Only occasionally does one find an individual who can humble themselves to admit that they have failed morally. But even when someone can admit such a thing, it's almost always done with a false sort of humility. "Yes, I've failed morally. I mean, I'm sure I've told a lie before. But I've never killed anyone. I'm just as good as the next guy." Some are freely willing to admit moral failure, but minimize it as something that is an insignificant, relative, acceptable norm. These individuals didn't miss the mark, they just hit it imprecisely.
In a world where most sins are relegated to the realm of minor inconvenience and displeasure, many are confused and abhorred by the Christian notion of judgment. "The wages of sin is death? Even for a little lie?" The Old Testament seems to be an antiquated, barbaric system of "morality" that could have only been dreamed up by a nomadic, ignorant, ancient people group. How else could one explain the pettiness of its judicial system? While some of the confusion levied against the Old Testament theocracy certainly resonates with me, there is a larger game afoot. Our "enlightened" culture has not suddenly come into some esoteric understanding of what true morality is - we're still rationalizing our actions just like all the cultures before us. We're simply rationalizing morality under the guise of scientism.
We have seen this same sort of thing play out historically in conservative circles with girls who bear their scarlet letter in the face of their child. Men who have had premarital sex and girls who have had premarital sex but not gotten pregnant are looked upon very differently than girls who become pregnant through sex outside of wedlock. We denigrate and disparage the one who has been blessed through the confrontation of their sin and needs assistance and ignore the continuing sin of those in need of reproach. Conservative Christians in the West, at least, have a tendency to be fine with sin that avoids a tangible sort of consequence, and we shun from our midst those who bear their scarlet letters. We, too, are consequentalists.
When you put this in the context of Christ's equating of hatred to murder or lust to adultery, the understanding of sin's nature as seen in the Bible begins to become much more apparent. Jesus is not a consequentalist. He is telling us that when murder occurs, it is the outcome or consequence of a hateful heart. The central issue in murder is not the death of another person. Death occurs all the time at the hand of disease, famine, and accidental, non-negligent killing by human hands. Those acts of nature are results of a fallen world and are on God's hands to remedy - and he will certainly right them. Since death itself is not a direct wrong of man, the wrongness in murder lies somewhere besides in the death itself. It lies in the hatefulness of the heart.
Likewise, the Old Testament shows us the severity of sins that today we think are trivial. Disrespect towards parents allowed for the death penalty. Disloyalty to God? Death. Failing to depend on God by resting on the Sabbath? Death. On the surface this seems absolutely arbitrary and trivial. How could God institute such consequences for actions that make great material for modern day sitcoms? It seems he takes things a little too seriously. There's no way a God who limits man to such an extent can be called anything other than a dictator - and one so extreme he could give Kim Jong Un a run for his money.
Prior to and concurrent with the beginning of the "Enlightenment" in Europe, the church seemed to move away from the "Jesus loves you" days of the early church, and reverted to a more Old Testament style judicial system. John Calvin, a Reformer, is often excoriated for having his hands at least somewhat involved in the State's execution of Michael Servetus. While we may recognize the wrongness of treating individuals with death for seemingly trivial actions, the church in this period got something right: ideas lead to consequences. The church in this period did not generally seem to hold to consequentialism. It didn't matter whether an individual's actions lead to the immediate or imminent harm of someone else - it mattered what their intentions were and who they were offending in the relationship (God, in many cases, but also others and sacred institutions like marriage, the family, etc). Those, who like Servetus held to ideas and theology deemed inappropriate, could be punished severely., As Christians who believe the words of Jesus on both the heart and hell, the pre-Enlightenment church was more right on the nature of sin (intentions of the heart) and just consequence (excommunication from the community through distancing and/or death) than we are today.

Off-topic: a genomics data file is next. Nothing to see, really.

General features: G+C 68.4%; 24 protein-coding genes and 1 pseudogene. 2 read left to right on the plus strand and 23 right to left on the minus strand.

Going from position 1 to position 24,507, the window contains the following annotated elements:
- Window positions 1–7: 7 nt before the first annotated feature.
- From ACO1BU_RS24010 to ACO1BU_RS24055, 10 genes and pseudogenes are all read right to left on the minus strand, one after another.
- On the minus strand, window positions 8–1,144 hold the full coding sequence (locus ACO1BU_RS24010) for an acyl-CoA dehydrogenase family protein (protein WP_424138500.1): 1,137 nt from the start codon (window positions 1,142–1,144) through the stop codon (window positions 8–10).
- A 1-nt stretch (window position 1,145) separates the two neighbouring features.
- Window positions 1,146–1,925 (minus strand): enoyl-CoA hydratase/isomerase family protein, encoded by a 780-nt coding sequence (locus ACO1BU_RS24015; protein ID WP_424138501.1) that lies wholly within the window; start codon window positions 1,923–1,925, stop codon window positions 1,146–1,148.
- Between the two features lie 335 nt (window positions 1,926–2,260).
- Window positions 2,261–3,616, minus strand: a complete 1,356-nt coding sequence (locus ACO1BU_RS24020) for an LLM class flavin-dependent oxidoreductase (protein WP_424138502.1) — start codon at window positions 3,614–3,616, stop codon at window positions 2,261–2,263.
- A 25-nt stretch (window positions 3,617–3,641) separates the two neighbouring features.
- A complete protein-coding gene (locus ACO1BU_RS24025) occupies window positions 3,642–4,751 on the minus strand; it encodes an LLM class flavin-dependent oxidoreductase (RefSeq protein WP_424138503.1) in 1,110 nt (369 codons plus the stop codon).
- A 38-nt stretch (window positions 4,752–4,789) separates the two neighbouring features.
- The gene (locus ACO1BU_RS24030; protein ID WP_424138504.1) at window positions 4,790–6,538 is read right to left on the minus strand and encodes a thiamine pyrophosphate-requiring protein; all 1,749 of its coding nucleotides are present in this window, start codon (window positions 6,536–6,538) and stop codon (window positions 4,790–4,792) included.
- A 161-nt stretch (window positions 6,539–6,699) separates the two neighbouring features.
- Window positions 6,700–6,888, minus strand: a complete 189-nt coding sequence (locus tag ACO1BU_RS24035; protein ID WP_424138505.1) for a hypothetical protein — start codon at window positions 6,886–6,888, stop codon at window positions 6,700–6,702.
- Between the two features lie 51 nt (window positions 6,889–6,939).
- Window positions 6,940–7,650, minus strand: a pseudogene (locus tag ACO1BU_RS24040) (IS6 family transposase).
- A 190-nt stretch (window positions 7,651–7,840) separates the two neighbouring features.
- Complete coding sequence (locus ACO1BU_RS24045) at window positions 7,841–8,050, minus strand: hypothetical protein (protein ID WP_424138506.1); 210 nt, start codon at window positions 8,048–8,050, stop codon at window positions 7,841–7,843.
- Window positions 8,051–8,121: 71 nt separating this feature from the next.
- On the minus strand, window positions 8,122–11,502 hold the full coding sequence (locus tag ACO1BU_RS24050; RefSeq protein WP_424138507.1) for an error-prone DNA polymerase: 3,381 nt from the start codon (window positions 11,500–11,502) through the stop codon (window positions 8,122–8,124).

Now I am not at all saying that I agree with how the church implemented justice during this period, though I do agree with their conclusions about sin and just consequences. The problem with instituting such "justice" is that there is a third component to administering justice that the church missed during this period. Identifying sin and consequence is important, but the determination of guilt is also vital. While the Old Testament does indeed show us the true nature of sin and legitimate consequences for justice to be exacted, its judicial system was also implemented in a theocracy. Beyond Israel's direct rule by God, we also see in the revelation of the New Testament that the point of the Old Testament law was not so we would try harder to fulfill its impossible demands, but so we would see our inadequacy in doing so. The issue is all of our hearts and we are all deserving of the ultimate consequence of death. So where the pre-Enlightenment church instituted the just consequences for sin, they failed in their universal application of justice which would have extended even to themselves – the ones administering so called justice.
With both the past and the present at two completely different ends of the spectrum on morality, it leaves us wondering what our view of morality should then be. We certainly believe - or even know - that the harsh judgment of the past is out of the question for any society that includes human beings - all of whom are guilty criminals at the core. But at the same time, we have to recognize the absurdity of consequentialism. While the outcome of an action is the tasteful or distasteful aspect we experience, the outcome is the result of the action which must be judged, not the thing that should be judged itself. Going back to the texting example, it is ludicrous to believe that two individuals who perform the same act can be judged so differently. Such a judgment ends up being based not on the known action, but rather on the chance outcome. Why did one individual who texted while driving get a fine while the other got jail time? Because another person just so happened to be walking in the street in one instance, while not in the other. That isn't justice, it's fate.